Wet winter, warm spring make buds burst

Because of the wet winter and early bursts of heat, wildflowers are showing their darling buds in April, as a group from North Mountain Park Nature Center discovered – to their delight — while trekking the Oredson-Todd Trail in Ashland on Tuesday.

The hike was sold out and was rife with amateur botanists who were “good spotters,” notes leader Marcia Wineteer of the Bureau of Land Management. One would hear them chirp the charming names — Hooker’s Fairy Bells (nodding white flowers), Scarlet Columbine (nodding red flowers), Ocean Spray (tiny, white), Star Solomon Seal (perfect little white stars) and a rare wild orchid, “the treasure of the day,” said Linda Chesney, stewardship coordinator of North Mountain Park.

“It’s an awesome year,” says Wineteer. “I thought it would bloom late because of the cool weather and rain, but the warmth made many of them bloom early. Two years ago, in the drought it was definitely not spectacular with wildflowers. What we saw were a lot of leaves.”

Chesney explained how NMNP is participating in Project Budburst, where people may record the first budding of various species and contribute them to a database that will be used to track the effects of global warming. The idea, she notes, is that the warmer the climate, the earlier the buds. To see and report data about bloom times, go to budburst.org

This week in Ashland, Mission Bells, a fritillary lily (green-yellow, not the rare Genter one) is in bloom, as is Hooker’s Fairy Bells, another lily, whose creamy white flowers deftly hide under the leaves.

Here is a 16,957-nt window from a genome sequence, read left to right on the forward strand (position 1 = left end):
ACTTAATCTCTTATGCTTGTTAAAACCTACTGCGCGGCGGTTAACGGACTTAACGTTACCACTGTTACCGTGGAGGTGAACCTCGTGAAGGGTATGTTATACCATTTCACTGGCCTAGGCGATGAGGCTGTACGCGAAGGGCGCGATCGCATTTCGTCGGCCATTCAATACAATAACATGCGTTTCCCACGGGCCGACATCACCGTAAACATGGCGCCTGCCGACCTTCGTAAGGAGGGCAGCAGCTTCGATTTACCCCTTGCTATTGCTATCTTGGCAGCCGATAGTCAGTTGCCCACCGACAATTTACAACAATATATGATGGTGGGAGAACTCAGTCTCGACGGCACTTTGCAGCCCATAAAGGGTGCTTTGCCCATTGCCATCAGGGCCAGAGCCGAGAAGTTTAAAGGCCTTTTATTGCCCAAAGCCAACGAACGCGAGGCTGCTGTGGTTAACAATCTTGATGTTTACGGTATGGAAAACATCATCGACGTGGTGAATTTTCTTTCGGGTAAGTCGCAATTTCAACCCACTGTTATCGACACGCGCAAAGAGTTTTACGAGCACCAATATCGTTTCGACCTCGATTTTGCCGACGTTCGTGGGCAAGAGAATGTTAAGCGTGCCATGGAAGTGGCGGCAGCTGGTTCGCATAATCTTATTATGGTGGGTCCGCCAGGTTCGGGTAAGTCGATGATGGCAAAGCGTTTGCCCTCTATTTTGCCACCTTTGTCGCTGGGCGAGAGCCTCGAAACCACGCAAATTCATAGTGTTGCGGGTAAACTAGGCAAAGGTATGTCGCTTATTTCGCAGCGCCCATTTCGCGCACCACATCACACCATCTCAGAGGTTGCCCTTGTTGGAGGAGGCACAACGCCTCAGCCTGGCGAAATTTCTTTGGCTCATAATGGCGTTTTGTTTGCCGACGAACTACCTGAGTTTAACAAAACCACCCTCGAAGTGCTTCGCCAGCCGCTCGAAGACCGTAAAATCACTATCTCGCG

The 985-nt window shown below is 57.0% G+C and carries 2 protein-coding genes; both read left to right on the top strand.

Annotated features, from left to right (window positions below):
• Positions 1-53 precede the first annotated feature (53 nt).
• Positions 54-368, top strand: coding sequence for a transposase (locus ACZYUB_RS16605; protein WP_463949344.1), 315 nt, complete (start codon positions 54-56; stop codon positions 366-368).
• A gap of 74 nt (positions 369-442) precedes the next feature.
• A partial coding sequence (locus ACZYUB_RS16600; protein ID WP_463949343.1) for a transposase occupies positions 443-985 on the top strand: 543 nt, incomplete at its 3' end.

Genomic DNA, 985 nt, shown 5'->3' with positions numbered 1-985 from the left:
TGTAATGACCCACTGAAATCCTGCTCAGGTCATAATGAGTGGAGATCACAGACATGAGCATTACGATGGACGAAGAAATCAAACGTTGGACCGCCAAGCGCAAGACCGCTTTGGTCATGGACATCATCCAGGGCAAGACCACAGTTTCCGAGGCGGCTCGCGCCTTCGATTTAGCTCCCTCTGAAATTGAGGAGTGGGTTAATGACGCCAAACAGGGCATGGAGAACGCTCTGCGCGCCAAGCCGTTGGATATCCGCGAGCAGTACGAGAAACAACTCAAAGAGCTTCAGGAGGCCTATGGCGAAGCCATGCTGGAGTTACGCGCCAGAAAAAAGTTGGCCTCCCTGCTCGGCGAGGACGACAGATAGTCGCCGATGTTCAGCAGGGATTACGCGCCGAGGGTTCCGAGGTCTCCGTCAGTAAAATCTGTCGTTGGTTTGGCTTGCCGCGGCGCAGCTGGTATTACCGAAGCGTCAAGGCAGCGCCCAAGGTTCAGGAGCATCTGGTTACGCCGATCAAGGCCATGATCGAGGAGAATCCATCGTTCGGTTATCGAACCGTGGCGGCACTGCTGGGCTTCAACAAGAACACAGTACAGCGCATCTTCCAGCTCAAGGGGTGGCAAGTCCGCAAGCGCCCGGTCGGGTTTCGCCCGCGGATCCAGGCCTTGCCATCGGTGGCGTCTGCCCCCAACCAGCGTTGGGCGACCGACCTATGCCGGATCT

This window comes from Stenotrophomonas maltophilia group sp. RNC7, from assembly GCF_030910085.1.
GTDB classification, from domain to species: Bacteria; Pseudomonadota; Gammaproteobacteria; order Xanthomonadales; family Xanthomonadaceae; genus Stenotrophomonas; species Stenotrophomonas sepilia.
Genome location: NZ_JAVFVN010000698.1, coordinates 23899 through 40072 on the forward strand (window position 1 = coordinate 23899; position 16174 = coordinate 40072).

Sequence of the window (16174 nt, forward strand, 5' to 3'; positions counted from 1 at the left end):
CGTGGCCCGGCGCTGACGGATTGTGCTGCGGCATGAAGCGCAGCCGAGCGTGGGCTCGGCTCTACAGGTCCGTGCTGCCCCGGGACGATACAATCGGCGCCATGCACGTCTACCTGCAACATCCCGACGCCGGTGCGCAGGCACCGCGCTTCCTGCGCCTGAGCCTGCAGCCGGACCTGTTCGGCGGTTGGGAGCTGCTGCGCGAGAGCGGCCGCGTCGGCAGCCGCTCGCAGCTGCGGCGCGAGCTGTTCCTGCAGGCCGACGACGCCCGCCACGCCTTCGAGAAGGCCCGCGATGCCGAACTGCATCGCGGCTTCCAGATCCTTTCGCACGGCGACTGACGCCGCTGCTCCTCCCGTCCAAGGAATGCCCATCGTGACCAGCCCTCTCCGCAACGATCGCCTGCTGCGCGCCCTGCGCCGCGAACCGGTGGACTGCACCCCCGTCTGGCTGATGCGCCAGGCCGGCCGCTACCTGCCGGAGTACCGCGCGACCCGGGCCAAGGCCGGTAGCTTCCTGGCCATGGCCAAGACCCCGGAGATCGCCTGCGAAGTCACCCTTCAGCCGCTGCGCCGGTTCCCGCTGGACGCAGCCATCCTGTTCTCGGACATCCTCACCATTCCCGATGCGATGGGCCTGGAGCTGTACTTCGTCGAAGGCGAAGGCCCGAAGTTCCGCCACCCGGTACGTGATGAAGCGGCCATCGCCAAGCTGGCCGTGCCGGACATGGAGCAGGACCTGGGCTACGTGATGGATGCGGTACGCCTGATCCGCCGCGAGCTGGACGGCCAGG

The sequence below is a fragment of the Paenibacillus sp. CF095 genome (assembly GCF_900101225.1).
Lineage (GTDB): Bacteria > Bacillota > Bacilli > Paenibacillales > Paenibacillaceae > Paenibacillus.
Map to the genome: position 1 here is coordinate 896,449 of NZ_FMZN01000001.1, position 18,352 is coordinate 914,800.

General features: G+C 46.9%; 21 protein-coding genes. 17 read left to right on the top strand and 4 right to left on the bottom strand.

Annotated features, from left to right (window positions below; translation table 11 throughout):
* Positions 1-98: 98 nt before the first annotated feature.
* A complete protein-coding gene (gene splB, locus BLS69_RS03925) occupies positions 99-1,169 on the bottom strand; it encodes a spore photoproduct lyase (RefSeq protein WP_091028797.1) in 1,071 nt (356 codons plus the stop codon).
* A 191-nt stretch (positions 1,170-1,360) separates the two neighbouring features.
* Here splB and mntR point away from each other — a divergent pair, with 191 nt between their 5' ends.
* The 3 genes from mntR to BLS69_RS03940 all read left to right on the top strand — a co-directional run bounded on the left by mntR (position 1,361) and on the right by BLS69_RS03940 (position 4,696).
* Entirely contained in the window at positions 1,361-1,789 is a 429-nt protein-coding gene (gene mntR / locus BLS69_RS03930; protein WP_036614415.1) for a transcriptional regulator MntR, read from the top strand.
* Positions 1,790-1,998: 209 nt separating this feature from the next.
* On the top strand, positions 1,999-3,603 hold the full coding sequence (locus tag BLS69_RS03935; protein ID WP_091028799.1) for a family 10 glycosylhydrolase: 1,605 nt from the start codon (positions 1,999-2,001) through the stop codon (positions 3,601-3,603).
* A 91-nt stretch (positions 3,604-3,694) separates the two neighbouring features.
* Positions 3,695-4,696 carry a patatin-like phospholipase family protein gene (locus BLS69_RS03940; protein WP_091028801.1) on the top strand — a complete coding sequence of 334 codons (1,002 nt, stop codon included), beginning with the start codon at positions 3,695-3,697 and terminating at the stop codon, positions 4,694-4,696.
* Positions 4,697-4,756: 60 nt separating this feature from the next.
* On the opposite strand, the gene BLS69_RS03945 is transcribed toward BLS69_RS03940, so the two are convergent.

Western Sweet Cicely is a controversial bloom, as it looks a lot like the deadly Hemlock, which was used to execute Socrates (he ended up drinking it by his own hand), so Chesney says she’s hesitant to even point it out. Clue: Don’t eat anything that looks like carrot greens. 

Wineteer points out another plant you don’t want to mess with — poison oak. It’s got its own couplet: “Leaves of three, let it be.” It comes in reds and greens of many sizes and is everywhere at this elevation throughout the West Coast. New immigrants from the east have to be sternly cautioned not to let it touch the skin.

On the other end of the spectrum of usefulness, she points out the Pathfinder plant, which has leaves shaped like arrowhead and lies close to the ground so all you have to do is flip over one leaf, exposing a much lighter shade of green — and, viola, you can tell people behind you where you’ve gone!

Useful as a food is Miner’s Lettuce, a lightly and pleasingly delicious plant with two points on its leaves and tiny white flowers at the center.

If you’ve ever wondered what that plant is that seems to be covered with rubber cement and clings to your socks, it’s called Bedstraw, Wineteer explains. It once stuffed mattresses in the outback and was used by ladies in the era of frock dresses to make them flounce out.

Uncommon and a bit puzzling, if you’ve never seen them, are Ground Cones, which look just like pine cones, but they sprout out of the ground. They’re parasitic on manzanita and madrone.

Chesney hands out a long list of wildflowers, shrubs trees and herbs, noting which are native. Almost all are.

She says, “It’s a wonderful time for them, lots of beautiful blooms this year.” New trail maps, she adds, are available free from the Chamber of Commerce and North Mountain Nature Center. They’re also on several websites, including the Ashland Woodlands & Trails Association and the city’s page. Cell reception is good at Oredson-Todd and parts of many other trails, so you can see maps on phones.

This trail is not only a wonderland of wildflowers, but a beautiful, two-mile loop, where you can explore many canyons and creeks without many steep pitches. Dogs are OK, but bikes aren't. To get to the trailheads (going either way on the loop), go up Tolman Creek Road, right on Greenmeadows Way, left on Lupine and find the parking area with a map posted.

John Darling is an Ashland freelance writer. Reach him at jdarling@jeffnet.org.





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